Sean Lee's Tamiya TRF420X Race report and Set-up sheet

Having a new car is always an exciting moment, especially when Tamiya announces a brand new competition touring car. With the announcement of the new TRF420X, I was a little sceptical of how much of an improvement the new car would be over my trusty 420, with the motor still being in the same position. Well, after the few track days I’ve had with the new car, I’d have to say that I’m pleasantly surprised with its outstanding performance amongst a field of current era cars.

Due to school commitments, I’m not able to go to the track or work on my cars as much as I’d like to, with the only track time I can get being during races themselves. Fortunately, with the help of my mentor, Joo Kiah Chhua, he was able to hook me up with a freshly built car to debut for the second round of the Urban Touring Series. With basically no experience with the new car, this race was essentially an “arrive and drive” event. I wasn’t expecting major leaps in performance, given that I didn’t have a proper base setup to work from. 

To my surprise, the first few battery packs on the Saturday before the race were very smooth sailing, with the most noteworthy observation being the enhanced driveability of the car despite the setup not yet tuned to my preference. I was able to power out of the corners much earlier than with the previous car, and I was able to rail round the corners with ease, having to use much less brakes as compared to the 420. With a rear motor, you would typically have to drive it much harder as compared to a mid pulley, with a “hard in, hard out” driving approach. However, with the new TRF420X, you have the option to drive it more smoothly, or with aggression, while attaining all the performance you can reasonably extract from it. 

I was also amazed by the increased steering response from the car, given that the 420 was already pretty responsive as it was. This provided a connected feeling between car and driver. With the added benefits of increased corner speed, mid-corner rotation and drive out of the corners, the new car was surely an improvement in all aspects. With only a few hours to prepare myself and the car for the race, I decided to just have fun during the race, and see whether I could capitalise on potential incidents on-track.

The race was a challenging one, with many variables such as varying temperatures and grip levels. In addition, with rain between the qualifiers and the mains, that definitely threw a spanner into the mix. I was mainly focusing on getting the car to be comfortable enough to drive for 5 minutes, making minute changes with the setup throughout the qualifiers.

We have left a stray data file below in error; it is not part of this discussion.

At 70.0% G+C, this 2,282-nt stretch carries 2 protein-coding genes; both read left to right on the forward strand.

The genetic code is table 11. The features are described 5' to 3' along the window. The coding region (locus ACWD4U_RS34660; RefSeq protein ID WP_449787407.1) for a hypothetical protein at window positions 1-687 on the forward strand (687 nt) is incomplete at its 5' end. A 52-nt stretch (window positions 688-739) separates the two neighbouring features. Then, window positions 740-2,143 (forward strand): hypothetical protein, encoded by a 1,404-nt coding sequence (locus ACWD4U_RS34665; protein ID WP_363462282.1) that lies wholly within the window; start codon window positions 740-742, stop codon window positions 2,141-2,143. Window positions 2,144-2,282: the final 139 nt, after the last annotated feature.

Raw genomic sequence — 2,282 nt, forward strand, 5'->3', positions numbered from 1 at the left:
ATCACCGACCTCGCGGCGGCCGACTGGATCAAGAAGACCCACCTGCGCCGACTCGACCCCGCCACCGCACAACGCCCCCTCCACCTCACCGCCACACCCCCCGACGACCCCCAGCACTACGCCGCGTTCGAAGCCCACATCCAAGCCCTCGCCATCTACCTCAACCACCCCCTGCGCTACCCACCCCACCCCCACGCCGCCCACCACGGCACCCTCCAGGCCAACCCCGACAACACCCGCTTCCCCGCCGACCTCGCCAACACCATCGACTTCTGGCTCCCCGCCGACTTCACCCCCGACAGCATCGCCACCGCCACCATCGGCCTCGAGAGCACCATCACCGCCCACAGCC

Fortunately, I was able to put in a clean run which was good enough for P2 on the grid! But with any form of racing, anything can happen. After the rain had died down, the track was dried and prepared for the mains, and I was a little worried as to how the car would handle the low temperatures and potential damp spots on the track. The first heat went pretty well, with the only hiccup being an incident with a fellow racer in our battle for second, dropping me down to third. 

During the second heat, I decided to throw on my second set of new tyres which I saved for the mains, hoping to capitalise on the extra pace of a fresh set of rubber. Unfortunately, I was unable to do so, with an unexpected spin across the line, dropping me down to an eventual fourth position. 

For the third heat, with Dominic Quek taking the overall win, it was up to me to wrap it up with a win and hope for a spot on the podium. However, during my warm-up lap, I realised that the spin during the second heat was due to a setup imbalance, but it was too late to remedy the situation. Eventually, I could not handle the loose rear end during the third heat, ending up in a half spin during the first few laps, which made me lose a position. The following lap saw my car in a pile-up with a bunch of other cars due to an unfortunate incident with a racer that was behind me, dropping me all the way down the field, with a body-tuck which I carried with me till the end of the race. 

Overall, I finished in 5th position as my final race result.

A week after the race, I decided that a test session was in order to better familiarise myself with the car. It was a great opportunity for me to understand the car and its unique setup variables in terms of flex options, while figuring out what works best for my driving style. 

After spending a day at the track, I ended up with a setup that I felt was much more balanced and raceable in a larger variety of conditions, making my car much easier to drive and allowing me to be more able to extract the raw pace the 420X had.

To sum up, having to race a new car for the race with no prior testing was an interesting experience for me, allowing me to learn more about how I can improve as a driver. Furthermore, it was a pleasant surprise to find out that Tamiya’s new offering was worth the wait, with improvements in almost all aspects of its performance over the previous car, putting it on par with the latest and greatest creations from other brands once more. 

Thank you to my father, Sebastian Lee, for continuously supporting my passion for RC Racing, and to Joo Kiah Chhua, for always aiding me with setup and maintenance. You can check out his Facebook page “Crazy about Racing CarZ” for some insights to the inner workings of the latest RC vehicles, and you might perhaps learn a thing or two about how to better prepare your RC cars through his builds! I would also like to thank Stargek, our local Tamiya distributor, for supporting my RC journey, and to Nicholas Lee for providing some great Dash electronics. I look forward to learning more about the car and continue fighting for a spot on the podium in future races to come.

TRF420 7170965095791128531

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